Don’t whisper the word ‘departure’, but Mystery Jets’ new album Curve of the Earth has thrown out the carefree silliness and filled up the swimming pool with emotive psychedelia. What’s even more bonkers is that it suits them like a fine suit, making this record their most meaningful, moving and (dare we say) marvelous. We caught up with Blaine and Jack to find out how they pulled it off…

Artrocker: Congrats on a fab new album. Are you relieved its out, acclaimed, loved and proof that you’re as strong as ever?

Jack: Thank you very much! I think we’re all feeling very happy to finally have Curve of the Earth out in the open. We decided to build a recording studio and produce it together with our good friend Matt Twaites and it ended up taking 3 years to make. Like anything we are all naturally looking forward to what comes next. It’s only the very beginning really and taking the fruits of our labour on the road is something really quite exciting.

Artrocker: When you announced the record, you did so with a surreal video in Instagram, of a yacht… something weird being delivered to a yacht. What the hell was that?!

Jack: Ha! We took a band holiday to Croatia to celebrate mine and Blaine’s birthdays. We ended up having a lot of time on our hands and we had two VHS cameras with us. Being at sea for 2 weeks gave us a much needed breather from the album process, and we filmed a lot of funny things that I’m sure will end up seeing the light of day at some point over the next year or so.

Artrocker: Then there was a video which seemed to be the result of a drone going into space… are you having fun representing yourself creatively?

Jack: Always! That was actually the trailer video for the album. It was Blaine’s idea and making it was so much fun! We visited Herstmonceux observatory and fired a weather balloon with a go-pro attached to it up to space to film the Curve of the Earth!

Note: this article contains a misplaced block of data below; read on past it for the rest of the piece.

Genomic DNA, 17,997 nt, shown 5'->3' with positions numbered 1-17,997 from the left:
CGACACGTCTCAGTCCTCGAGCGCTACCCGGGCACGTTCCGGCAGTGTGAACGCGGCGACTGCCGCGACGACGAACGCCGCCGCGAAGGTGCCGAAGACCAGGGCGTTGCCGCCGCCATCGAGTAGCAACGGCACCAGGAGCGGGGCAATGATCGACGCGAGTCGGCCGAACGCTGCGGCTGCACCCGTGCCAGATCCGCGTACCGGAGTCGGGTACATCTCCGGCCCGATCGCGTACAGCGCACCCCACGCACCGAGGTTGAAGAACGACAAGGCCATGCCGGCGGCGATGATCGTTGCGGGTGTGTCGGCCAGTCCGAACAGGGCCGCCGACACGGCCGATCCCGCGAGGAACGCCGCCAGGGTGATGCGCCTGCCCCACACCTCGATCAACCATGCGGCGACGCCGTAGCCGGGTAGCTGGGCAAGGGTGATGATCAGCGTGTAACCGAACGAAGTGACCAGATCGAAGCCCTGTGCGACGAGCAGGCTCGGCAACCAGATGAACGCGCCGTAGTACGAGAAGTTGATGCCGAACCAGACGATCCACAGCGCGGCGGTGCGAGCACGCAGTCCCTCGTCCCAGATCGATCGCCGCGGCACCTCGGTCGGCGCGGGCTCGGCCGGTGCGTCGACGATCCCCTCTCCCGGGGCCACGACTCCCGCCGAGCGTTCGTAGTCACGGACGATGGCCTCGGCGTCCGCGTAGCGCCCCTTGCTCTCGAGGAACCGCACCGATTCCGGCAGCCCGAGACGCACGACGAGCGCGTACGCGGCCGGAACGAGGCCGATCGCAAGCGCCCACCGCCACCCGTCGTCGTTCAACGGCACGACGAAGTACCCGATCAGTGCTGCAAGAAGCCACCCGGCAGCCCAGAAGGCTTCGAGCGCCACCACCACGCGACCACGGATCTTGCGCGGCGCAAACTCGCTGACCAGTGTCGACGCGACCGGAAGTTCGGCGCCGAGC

Artrocker: There are some moving, sometimes tough songs to hear on the LP because they’re so honest – I’m thinking especially of Taken By the Tide. Can songwriting help musicians come to terms with tough emotional wounds, do you think?

Blaine: Absolutely. That song for me was a great example of how a song can just appear from out of a fog, like a ghost ship… I spent much of the winter of 2013 down at this beach house which I had rented on the south coast. I was bored of going out in London and I felt the need to be somewhere very isolated to allow songs to come.

One day I invited Henry down and played him this music which I had been playing on loop for three days without a title or any lyrics. When he took the headphones off he said ‘I can see fire, tall smoke stacks going up into the sky’. I instantly had this flashback to a band vacation we had in Varanassi in India, and watching the funeral pyres where the Hindu people send their loved ones up into the sky when they pass away.

It was also where the first incarnation of the Jets came to an end, so I guess that song was us drawing a parallel between those things, which will always be implicitly linked in my mind.

Artrocker: I got into your music relatively late and Serotonin is my first and biggest love in your discography. Will we see another Jets LP as upbeat and summery as that again?

Blaine: Knowing where music is going to take you next is like trying to change the weather, but I have a gut feeling that ‘Curve of the Earth’ is only the start of a new chapter for us. Being in a band hasn’t felt this much like being in a gang since we started out.

Back then it was us against the world, and although a lot has happened in the interim, I still feel like that when we get together – be it in a sweaty rehearsal room without sunlight for 10 hours a day, or over breakfast beers at the airport departure gate.

The idea of repeating ourselves has always been a big turn off, and yet there has been things I’ve loved about working with every producer we’ve been in a room with over the past ten years. Who is to say what the future holds…

Artrocker: Finally, we’re still gutted when we think about the loss of Bowie earlier this year. Was he important to the Mystery Jets – and if so, which song of his has the most resonance for you and why?

Blaine: There is a Bowie shaped hole in our world that could never be replaced. His passing felt like losing somebody we all knew very well. We all grew up with his music, he was without a doubt one of the most innovative and brave artists of all time, a true musical pioneer.

We recently ventured on a UK tour of record shops and covered ‘Five Years’ from ‘The Rise and Fall of Ziggy Stardust and the Spiders from Mars’ every evening. So I have to say that would be the song that resonated the most with us as a band.

Mystery Jets will be one of the headline acts at Live At Leeds 2016, celebrating their 10th Anniversary on the 30th April. Tickets are on sale now at